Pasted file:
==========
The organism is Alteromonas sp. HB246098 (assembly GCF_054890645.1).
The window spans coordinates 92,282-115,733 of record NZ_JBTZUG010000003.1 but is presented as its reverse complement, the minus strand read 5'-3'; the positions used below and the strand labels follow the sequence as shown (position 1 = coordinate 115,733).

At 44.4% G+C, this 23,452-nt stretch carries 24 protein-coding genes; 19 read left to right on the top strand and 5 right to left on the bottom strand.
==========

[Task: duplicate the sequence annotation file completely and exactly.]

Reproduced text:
The organism is Alteromonas sp. HB246098 (assembly GCF_054890645.1).
The window spans coordinates 92,282-115,733 of record NZ_JBTZUG010000003.1 but is presented as its reverse complement, the minus strand read 5'-3'; the positions used below and the strand labels follow the sequence as shown (position 1 = coordinate 115,733).

At 44.4% G+C, this 23,452-nt stretch carries 24 protein-coding genes; 19 read left to right on the top strand and 5 right to left on the bottom strand.